Why Facebook's (Nasdaq: FB) News Feed Tinkering Scandal Will Blow Over

Facebook Inc. (Nasdaq: FB) stock has been logging impressive gains, up nearly 24% year to date and an astonishing 172% in the past year. And the company's strategic acquisitions continue to bolster investor confidence.

But a recently published study could erode Facebook users' trust - and raises concerns about privacy all over again.

FB stockFacebook tweaked the content mix in the news feeds of close to 690,000 (unsuspecting) users for one week in early 2012. Some members were flooded with more positive posts, while others were shown more negative posts.

Researchers from Cornell University, the University of California, San Francisco, and Facebook then analyzed more than 3 million posts containing over 122 million words. Using an algorithm, they characterized the language as either positive or negative.

The study found that users shown more negative content were more apt to share negative posts, whereas users in the positive group showed a tendency to share more upbeat posts.

In short, Facebook was able to alter the emotional state of its users.

Here's why some believe the study, and Facebook, crossed a line - and what this development means for FB stock...

FB Study Was Not Illegal... but Was It Ethical?

The results of the study were published June 17 in the highly respected academic journal, Proceedings of the National Academy of Science.

"Emotional states can be transferred to others via emotional contagion, leading people to experience the same emotions without their awareness," wrote data scientist Adam D.I. Kramer of Facebook, Jamie E. Guillory of the University of California, and Jeffrey T. Hancock of Cornell University.

The mood changes were small. Yet, given the size, scale, and reach of Facebook, the findings have major implications, according to the researchers.

Major implications, indeed.

Some Facebook users and critics say Facebook crossed an ethical boundary.

"Facebook didn't do anything illegal, but they didn't do right by their customers," said Brian Blau, a technology analyst with research firm Gartner. "Doing psychological testing on people crosses the line."

Privacy activist Lauren Weinstein took to Twitter and wrote, "I wonder if Facebook KILLED anyone with their emotion manipulation stunt. At their scale and with depressed people out there, it's possible."

But here's why Facebook is defending the study - and what the potential impact will be on FB stock...

FB's terms of services give the company permission to conduct this kind of research. Yes, it's loosely buried there within the 14,000-word agreement.

"We carefully consider what research we do and have a strong internal review process," Facebook said in a statement. "There is no unnecessary collection of people's data in connection with these research initiatives and all data is stored securely."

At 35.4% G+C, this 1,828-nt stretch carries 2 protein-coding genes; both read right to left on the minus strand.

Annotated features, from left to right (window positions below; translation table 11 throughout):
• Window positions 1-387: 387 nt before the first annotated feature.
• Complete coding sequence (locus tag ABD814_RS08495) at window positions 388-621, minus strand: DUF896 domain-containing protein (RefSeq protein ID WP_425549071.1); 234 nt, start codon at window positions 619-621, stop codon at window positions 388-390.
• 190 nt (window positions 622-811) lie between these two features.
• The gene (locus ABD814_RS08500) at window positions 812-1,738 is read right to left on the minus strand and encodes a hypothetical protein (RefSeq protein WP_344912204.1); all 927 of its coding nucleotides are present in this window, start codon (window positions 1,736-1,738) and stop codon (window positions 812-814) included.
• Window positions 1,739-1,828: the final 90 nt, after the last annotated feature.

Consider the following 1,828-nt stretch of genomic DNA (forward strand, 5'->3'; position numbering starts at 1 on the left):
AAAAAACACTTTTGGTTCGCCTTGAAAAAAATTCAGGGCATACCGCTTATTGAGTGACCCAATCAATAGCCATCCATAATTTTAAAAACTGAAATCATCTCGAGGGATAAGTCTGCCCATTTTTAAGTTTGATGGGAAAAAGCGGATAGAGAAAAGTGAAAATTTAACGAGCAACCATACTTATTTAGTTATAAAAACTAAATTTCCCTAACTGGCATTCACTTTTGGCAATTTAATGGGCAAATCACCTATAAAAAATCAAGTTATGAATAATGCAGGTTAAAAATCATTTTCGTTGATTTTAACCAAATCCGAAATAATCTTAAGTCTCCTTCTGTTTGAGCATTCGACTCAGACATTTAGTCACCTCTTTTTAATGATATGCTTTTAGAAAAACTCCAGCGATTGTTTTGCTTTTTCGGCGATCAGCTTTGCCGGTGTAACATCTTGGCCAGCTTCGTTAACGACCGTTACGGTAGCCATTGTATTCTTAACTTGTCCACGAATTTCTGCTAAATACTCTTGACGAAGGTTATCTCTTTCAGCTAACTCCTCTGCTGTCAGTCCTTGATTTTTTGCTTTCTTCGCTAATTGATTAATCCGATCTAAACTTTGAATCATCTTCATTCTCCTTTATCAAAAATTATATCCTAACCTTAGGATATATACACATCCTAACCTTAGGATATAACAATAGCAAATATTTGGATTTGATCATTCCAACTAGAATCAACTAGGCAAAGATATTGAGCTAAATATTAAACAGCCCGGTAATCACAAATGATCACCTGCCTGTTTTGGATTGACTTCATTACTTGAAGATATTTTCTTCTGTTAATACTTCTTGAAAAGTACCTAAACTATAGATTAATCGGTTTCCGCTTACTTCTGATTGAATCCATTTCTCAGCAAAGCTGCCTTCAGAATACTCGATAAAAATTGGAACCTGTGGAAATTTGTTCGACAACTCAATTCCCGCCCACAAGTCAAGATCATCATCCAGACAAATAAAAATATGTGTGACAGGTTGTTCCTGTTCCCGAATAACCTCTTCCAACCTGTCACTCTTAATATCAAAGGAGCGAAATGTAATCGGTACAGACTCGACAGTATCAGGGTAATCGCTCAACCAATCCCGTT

Facebook and study leader Kramer defended the experiment.

"The reason we did this research is because we care about the emotional impact of Facebook and the people that use our product," Kramer wrote in a public post on his Facebook page. "We felt that is was important to investigate the common worry that seeing friends post positive content leads to people feeling negative or left out. At the same time, we were concerned that exposure to friends' negativity might lead people to avoid visiting Facebook."

But he was a bit more apologetic than his employer.

He added, "In hindsight, the research benefits of the paper may not have justified all of this anxiety."

Scandalous - but Not Seriously Damaging to FB Stock

James Grimmelmann, professor of law at the University of Maryland, blogged: "This study is a scandal because it brought Facebook's troubling practices into a realm - academia - where we still have standards of treating people with dignity and serving the common good. The sunlight of academic practices throws into sharper relief Facebook's utter unconcern for its users and for society."

While the study and results are unquestionably scandalous, they aren't likely to be too damaging.

The study took place two years ago. Facebook is now a more mature and shrewd company. Additionally, what Facebook did isn't really that different from what any number of free social networking sites do behind the scenes.

"Facebook knows it can push users' limits, invade their privacy, use their information, and get away with it. Facebook has done so many things over the years that scared and freaked out people," Grimmelmann told Bloomberg.

"Even so, the anger won't have a long-lasting effect," Grimmelmann added. Some users may threaten to leave Facebook. Most, however, "want to be where their friends are," and there isn't a Facebook alternative offering more privacy, he said.

Grimmelmann also perceptively explained in his blog that the study itself isn't the problem. "The problem is our astonishingly low standards for Facebook and other digital manipulators."

Facebook stock shrugged off the backlash. Just before noon, FB shares were up 0.25% at $67.77.

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